Padsicles – an easy, DIY recipe to make your own soothing padsicles for postpartum healing!

Do you want to know how to make your postpartum healing journey so much better? Padsicles.

Things get quite swollen and sore down there after your baby is born and cold therapy (padsicles!) are as close to bliss as you can get immediately after birth. While your hospital may provide cold packs for you during your stay (you probably should check this during your hospital tour) you’ll need some at home to keep you comfortable.

That’s where padsicles come in: frozen maxi pads with added witch hazel and aloe vera gel to promote healing.

Trust me – you’ll want to make these padsicles immediately and have them stashed in your freezer for at least the first week, maybe two, after birth.

In This Post:

  1. What Are Padsicles?
  2. Essential Padsicle Ingredients
  3. How to Make Padsicles
  4. How to Use Padsciles for Postpartum Healing
  5. Padsicle Alternatives
  6. Frequently Asked Questions
  7. More on Postpartum Healing

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What Are Padsicles?

Padsicles are easy to make at home – they’re basically just frozen maxi pads with a few extra ingredients that promote healing and soothe your sore bits.

This recipe includes these ingredients to help with your postpartum healing:

  • witch hazel – made from the witch hazel shrub, this herb has many uses but is used here to soothe itching, pain and inflammation (swelling).
  • aloe vera gel – often used as an after sun skin soother, aloe vera gel is used to soothe irritated skin.
  • lavender oil – not only a nice scent, lavender oil is believed to have anti-inflammatory and antiseptic properties that help soothe your skin and promote faster healing.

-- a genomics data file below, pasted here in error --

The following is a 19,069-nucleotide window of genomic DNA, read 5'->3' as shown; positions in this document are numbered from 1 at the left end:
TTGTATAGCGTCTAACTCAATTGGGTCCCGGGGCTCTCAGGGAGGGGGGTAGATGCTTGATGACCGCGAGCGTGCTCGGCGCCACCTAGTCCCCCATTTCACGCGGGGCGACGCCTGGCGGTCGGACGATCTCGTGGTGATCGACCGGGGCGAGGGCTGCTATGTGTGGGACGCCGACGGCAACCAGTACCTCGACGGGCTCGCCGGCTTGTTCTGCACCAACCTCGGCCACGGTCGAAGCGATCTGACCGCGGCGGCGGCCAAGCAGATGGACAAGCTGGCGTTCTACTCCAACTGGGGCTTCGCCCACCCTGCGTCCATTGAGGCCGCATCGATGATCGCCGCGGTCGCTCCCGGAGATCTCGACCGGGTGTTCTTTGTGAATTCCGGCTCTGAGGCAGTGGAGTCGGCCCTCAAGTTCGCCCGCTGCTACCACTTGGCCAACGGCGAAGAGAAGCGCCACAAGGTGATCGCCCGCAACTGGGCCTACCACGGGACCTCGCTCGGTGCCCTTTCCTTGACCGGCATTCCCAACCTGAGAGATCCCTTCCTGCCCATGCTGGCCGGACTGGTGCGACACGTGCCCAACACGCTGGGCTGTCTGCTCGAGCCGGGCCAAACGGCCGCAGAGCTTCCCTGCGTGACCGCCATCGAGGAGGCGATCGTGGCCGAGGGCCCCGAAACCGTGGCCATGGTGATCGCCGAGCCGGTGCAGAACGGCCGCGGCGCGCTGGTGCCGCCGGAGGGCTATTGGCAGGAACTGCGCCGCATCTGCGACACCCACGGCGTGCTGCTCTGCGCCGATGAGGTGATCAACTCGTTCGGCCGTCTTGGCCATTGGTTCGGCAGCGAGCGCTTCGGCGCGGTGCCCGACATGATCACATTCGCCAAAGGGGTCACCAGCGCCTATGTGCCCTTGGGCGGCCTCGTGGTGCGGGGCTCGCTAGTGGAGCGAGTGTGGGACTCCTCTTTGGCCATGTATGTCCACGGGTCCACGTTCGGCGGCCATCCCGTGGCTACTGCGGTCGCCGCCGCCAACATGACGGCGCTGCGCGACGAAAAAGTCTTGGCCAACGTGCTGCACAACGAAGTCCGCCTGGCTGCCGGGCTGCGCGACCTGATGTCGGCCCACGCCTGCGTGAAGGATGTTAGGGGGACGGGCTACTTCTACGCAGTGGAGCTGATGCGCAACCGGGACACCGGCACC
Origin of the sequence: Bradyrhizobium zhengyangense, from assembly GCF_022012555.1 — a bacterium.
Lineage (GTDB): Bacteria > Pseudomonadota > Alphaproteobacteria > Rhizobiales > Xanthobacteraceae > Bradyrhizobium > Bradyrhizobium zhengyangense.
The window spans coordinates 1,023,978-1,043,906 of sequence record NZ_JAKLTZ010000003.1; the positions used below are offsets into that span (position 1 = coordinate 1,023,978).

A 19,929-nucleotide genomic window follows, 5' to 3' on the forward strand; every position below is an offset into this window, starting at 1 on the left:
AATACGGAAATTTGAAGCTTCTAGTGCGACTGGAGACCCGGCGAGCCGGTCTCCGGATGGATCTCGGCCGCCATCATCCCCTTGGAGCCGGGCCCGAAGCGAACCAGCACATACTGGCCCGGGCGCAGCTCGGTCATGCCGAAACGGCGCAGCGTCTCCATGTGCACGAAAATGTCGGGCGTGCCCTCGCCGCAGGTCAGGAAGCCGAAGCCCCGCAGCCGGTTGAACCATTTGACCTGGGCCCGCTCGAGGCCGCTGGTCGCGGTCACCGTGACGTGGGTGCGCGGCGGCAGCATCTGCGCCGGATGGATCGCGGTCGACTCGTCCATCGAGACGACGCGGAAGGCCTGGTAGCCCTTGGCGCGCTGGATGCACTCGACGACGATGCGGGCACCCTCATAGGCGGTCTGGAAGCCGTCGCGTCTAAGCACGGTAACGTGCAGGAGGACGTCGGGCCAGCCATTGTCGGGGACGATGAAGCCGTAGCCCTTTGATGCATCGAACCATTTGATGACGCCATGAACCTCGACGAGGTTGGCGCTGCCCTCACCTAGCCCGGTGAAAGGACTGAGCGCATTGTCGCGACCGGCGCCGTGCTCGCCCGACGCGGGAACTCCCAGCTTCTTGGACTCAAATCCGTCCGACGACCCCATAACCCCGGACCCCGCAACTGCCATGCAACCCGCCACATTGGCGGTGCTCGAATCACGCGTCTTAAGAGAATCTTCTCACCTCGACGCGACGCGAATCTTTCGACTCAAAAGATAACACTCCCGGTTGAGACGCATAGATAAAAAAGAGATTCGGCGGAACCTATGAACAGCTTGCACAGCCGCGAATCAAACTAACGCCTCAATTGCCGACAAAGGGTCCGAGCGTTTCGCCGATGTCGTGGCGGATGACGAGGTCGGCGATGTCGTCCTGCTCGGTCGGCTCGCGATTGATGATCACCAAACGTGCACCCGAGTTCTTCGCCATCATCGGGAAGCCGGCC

Cold therapy is really helpful when you’re feeling swollen and sore after birth and it can give some relief without resorting to pain meds (though there’s nothing wrong with taking the meds too.)

Essential Padsicle Ingredients

  • organic, chlorine free maxi pads – there’s been some interesting talk recently about the chemicals found in feminine hygiene products and whether they absorb into the skin and cause health issues. If there’s any time that I’d be worried about this it’s directly postpartum when you’re (potentially) dealing with tearing or grazing externally as well as having an open wound internally where the placenta was attached. That’s why I picked up some organic, cotton, chlorine-free pads.
  • witch hazel without alcohol – while it might take some searching to find a witch hazel without alcohol, it’s worth it. Some moms do make their padsicles with the alcohol containing version, it’s possible the alcohol might burn inflamed skin or irritate your stitches.
  • aloe vera gel – choose organic (if possible) and 99-100% aloe. I tried to find the gel with the fewest additional ingredients possible.
  • lavender oil – choosing essential oils is so hard! If it weren’t for the fact that I wanted my lavender oil now, I would’ve talked to a friend of mine who sells Doterra oils.
  • spray bottle – I definitely recommend getting a spray bottle if you don’t already have one at home as it’s much easier to apply the witch hazel (mixed with lavender oil) evenly across the entire maxi pad by spraying. I’ve seen one recipe for padsicles where the witch hazel was spooned over the maxi pad and I can’t think that that would make for a very good application.
  • freezer bag (for storage) – I love freezer bags for everything… so why not grab a big batch pack if you don’t already have some at home? I recommend using a big one to store all your padsicles in (no need to individually bag them up!) and you can use the rest of your freezer bags for make ahead freezer meals and lactation smoothie packs.

How to Make Padsicles for Postpartum Recovery

  1. Fill your spray bottle with witch hazel and add 5-6 drops of lavender oil. Shake gently to mix.
  2. Sterilise a spoon in boiling water.
  3. Open your maxi pads, leaving them attached to the plastic backing.
  4. Spread aloe vera gel the full length of the pad. Yes, the full length. Trust me, you’ll appreciate it when you need it most.
  5. Use your clean spoon to help spread the gel evenly across the full length of the pad.
  6. Spray with the witch hazel and lavender mixture until dampened.
  7. Wrap the pad back up (try to remember how the wings sat – I forgot how it was when I made them in the video… oops!)